Human Capital & Careers

GE Settles with SEC over Welch’s Perks

The former chief executive's benefits included the use of an $11 million New York apartment and bodyguard protection during a book tour aimed at pr...
Stephen TaubSeptember 27, 2004

Remember all of the exotic benefits former General Electric chairman and CEO Jack Welch was to receive when he retired?

Well, the Securities and Exchange Commission wasn’t too happy to learn about them for the first time from sources other than securities filings.

As a result, the regulator swung into action and last week settled enforcement proceedings against the conglomerate. The charged GE with failing to fully describe the substantial benefits it had agreed to provide Welch under an “employment and post-retirement consulting agreement.”

Under the settlement, GE agreed to cease and desist from violating the proxy-solicitation and periodic reporting provisions of the federal securities laws.

“Shareholders have a clear interest in knowing how public companies compensate their top executives,” said Paul Berger, associate director of the SEC’s enforcement division. “Compliance with SEC disclosure rules ensures that shareholders are provided a full and accurate understanding of senior executives’ compensation arrangements.”

The commission asserted that in proxy statements and annual reports filed from 1997 to 2002, GE failed to fully and accurately describe the retirement benefits Welch was entitled to receive from the company.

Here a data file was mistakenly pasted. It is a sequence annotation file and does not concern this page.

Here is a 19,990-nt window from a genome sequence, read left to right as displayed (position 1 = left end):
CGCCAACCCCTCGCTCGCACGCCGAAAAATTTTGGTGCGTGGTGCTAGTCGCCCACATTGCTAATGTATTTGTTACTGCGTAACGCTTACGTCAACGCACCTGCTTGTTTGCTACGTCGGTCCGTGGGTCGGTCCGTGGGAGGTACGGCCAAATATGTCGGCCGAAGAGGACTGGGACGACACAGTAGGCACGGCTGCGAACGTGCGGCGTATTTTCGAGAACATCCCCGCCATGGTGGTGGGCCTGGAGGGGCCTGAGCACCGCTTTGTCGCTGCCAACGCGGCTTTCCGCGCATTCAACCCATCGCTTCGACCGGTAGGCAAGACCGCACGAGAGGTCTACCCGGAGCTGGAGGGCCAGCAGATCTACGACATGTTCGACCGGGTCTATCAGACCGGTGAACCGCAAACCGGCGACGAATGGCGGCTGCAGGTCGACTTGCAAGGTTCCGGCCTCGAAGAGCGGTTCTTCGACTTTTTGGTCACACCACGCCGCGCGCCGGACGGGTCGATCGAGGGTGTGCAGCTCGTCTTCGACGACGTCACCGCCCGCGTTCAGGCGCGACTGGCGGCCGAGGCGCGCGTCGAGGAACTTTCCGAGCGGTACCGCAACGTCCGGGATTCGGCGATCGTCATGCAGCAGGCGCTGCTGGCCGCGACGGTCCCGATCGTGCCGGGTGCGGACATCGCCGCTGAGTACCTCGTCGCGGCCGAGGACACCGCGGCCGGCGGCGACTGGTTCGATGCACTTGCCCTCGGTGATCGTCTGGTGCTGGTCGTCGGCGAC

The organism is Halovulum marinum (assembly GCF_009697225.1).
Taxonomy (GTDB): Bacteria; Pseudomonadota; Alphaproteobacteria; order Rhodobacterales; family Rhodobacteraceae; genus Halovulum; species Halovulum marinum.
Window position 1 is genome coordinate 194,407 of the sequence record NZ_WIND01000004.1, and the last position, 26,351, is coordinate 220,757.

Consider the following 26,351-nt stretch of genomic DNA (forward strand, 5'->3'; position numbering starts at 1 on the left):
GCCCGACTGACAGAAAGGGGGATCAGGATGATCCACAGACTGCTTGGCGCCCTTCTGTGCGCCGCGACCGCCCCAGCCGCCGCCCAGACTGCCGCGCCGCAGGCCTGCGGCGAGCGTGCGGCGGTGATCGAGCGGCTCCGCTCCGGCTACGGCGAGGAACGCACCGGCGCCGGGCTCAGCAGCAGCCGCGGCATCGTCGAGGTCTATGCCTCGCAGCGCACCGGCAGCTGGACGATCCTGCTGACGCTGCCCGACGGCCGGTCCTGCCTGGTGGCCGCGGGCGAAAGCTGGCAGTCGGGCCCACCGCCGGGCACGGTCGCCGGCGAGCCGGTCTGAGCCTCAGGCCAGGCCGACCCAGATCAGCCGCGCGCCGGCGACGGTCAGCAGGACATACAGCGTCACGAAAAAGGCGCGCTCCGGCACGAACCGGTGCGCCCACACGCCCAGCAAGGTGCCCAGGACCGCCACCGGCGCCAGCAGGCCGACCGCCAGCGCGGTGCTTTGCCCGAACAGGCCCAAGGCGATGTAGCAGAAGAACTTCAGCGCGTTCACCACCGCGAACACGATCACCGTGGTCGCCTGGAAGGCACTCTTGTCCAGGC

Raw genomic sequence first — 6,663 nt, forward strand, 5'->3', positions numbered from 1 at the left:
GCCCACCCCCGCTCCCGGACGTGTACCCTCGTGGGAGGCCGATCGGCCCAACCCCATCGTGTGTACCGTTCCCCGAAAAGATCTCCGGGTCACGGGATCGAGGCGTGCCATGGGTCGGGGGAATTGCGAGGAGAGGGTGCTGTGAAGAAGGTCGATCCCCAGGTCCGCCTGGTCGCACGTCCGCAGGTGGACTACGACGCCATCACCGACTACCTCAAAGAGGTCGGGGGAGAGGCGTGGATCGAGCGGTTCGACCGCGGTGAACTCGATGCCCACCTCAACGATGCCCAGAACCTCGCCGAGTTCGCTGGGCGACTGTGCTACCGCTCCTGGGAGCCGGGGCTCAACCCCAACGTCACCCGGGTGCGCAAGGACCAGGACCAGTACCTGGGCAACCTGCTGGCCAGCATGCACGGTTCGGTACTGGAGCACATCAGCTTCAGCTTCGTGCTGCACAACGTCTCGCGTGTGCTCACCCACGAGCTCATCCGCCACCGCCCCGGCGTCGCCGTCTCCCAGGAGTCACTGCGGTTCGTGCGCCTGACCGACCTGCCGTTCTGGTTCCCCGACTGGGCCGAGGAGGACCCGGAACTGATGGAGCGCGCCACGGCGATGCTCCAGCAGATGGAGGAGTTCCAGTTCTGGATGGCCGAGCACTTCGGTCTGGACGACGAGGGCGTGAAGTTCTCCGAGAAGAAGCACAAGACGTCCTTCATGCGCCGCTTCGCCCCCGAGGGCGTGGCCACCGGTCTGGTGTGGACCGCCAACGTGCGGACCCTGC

For example, in a December 1996 “employment and post-retirement consulting agreement,” Welch received lifetime access to the perquisites and benefits he had received as GE’s chairman and CEO, according to the SEC. GE’s proxy statements, however, only referred to Welch’s entitlement to “…continued lifetime access to company facilities and services comparable to those that are currently made available to him by the company.”

The company didn’t supply any other specific information about the “facilities and services” Welch would receive in retirement, the commission said.

GE didn’t disclose in its proxies many of the most significant “facilities and services” Welch had been provided prior to his retirement, including personal use of GE-owned aircraft, as well as chauffeured limousines and home-security systems, the SEC asserted.

The commission also found that in the first year following Welch’s retirement in September 2001 that the SEC learned that Welch received about $2.5 million in benefits under the agreement with GE, according to the commission. The benefits included access to GE aircraft for unlimited personal use and for business travel; exclusive use of a furnished New York City apartment that, as of 2003, had a rental value of about $50,000 a month and a resale value of more than $11 million; and the unrestricted access to a chauffeured limousine driven by professionals trained in security measures.

Welch’s other retirement benefits included a leased Mercedes Benz; office space in both New York City and in Connecticut; bodyguards for a number of speaking engagements, including a book tour to promote his autobiography, Jack: Straight from the Gut; and installation of a security system in one of Welch’s homes and continued maintenance of security systems GE had previously installed in three of Welch’s other homes.

The company stated that it “believes that the settlement represents a constructive conclusion to this matter. During more than 40 years at GE, Jack Welch delivered extraordinary value to GE investors, customers, and shareowners.”

“I’m pleased it’s over,” Welch said, according to Bloomberg. “I hope it clarifies things more for others.”

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